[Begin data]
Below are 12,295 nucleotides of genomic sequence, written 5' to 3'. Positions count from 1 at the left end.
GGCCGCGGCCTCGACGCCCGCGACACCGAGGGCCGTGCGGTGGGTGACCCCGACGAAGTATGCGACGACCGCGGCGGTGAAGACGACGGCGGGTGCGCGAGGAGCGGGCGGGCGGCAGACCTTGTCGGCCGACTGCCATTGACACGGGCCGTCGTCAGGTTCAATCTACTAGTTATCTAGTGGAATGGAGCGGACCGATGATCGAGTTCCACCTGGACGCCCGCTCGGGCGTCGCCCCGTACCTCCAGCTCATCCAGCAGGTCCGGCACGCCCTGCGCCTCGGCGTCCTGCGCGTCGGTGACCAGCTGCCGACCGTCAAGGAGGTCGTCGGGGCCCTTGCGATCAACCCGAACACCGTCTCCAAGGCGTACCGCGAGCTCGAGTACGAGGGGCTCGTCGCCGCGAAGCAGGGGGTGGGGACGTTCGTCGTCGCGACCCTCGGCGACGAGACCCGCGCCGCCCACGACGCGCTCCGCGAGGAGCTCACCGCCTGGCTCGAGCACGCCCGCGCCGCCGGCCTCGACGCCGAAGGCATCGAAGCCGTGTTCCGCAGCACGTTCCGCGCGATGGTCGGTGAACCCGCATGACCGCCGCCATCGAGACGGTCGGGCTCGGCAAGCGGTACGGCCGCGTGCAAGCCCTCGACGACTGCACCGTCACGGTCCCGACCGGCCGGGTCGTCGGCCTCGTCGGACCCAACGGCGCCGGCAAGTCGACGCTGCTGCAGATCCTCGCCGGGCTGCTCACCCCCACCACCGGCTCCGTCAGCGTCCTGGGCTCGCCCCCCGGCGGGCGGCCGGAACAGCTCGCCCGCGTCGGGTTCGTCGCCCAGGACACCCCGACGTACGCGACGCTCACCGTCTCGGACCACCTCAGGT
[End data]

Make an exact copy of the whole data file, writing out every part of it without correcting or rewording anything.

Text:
Below are 12,295 nucleotides of genomic sequence, written 5' to 3'. Positions count from 1 at the left end.
GGCCGCGGCCTCGACGCCCGCGACACCGAGGGCCGTGCGGTGGGTGACCCCGACGAAGTATGCGACGACCGCGGCGGTGAAGACGACGGCGGGTGCGCGAGGAGCGGGCGGGCGGCAGACCTTGTCGGCCGACTGCCATTGACACGGGCCGTCGTCAGGTTCAATCTACTAGTTATCTAGTGGAATGGAGCGGACCGATGATCGAGTTCCACCTGGACGCCCGCTCGGGCGTCGCCCCGTACCTCCAGCTCATCCAGCAGGTCCGGCACGCCCTGCGCCTCGGCGTCCTGCGCGTCGGTGACCAGCTGCCGACCGTCAAGGAGGTCGTCGGGGCCCTTGCGATCAACCCGAACACCGTCTCCAAGGCGTACCGCGAGCTCGAGTACGAGGGGCTCGTCGCCGCGAAGCAGGGGGTGGGGACGTTCGTCGTCGCGACCCTCGGCGACGAGACCCGCGCCGCCCACGACGCGCTCCGCGAGGAGCTCACCGCCTGGCTCGAGCACGCCCGCGCCGCCGGCCTCGACGCCGAAGGCATCGAAGCCGTGTTCCGCAGCACGTTCCGCGCGATGGTCGGTGAACCCGCATGACCGCCGCCATCGAGACGGTCGGGCTCGGCAAGCGGTACGGCCGCGTGCAAGCCCTCGACGACTGCACCGTCACGGTCCCGACCGGCCGGGTCGTCGGCCTCGTCGGACCCAACGGCGCCGGCAAGTCGACGCTGCTGCAGATCCTCGCCGGGCTGCTCACCCCCACCACCGGCTCCGTCAGCGTCCTGGGCTCGCCCCCCGGCGGGCGGCCGGAACAGCTCGCCCGCGTCGGGTTCGTCGCCCAGGACACCCCGACGTACGCGACGCTCACCGTCTCGGACCACCTCAGGT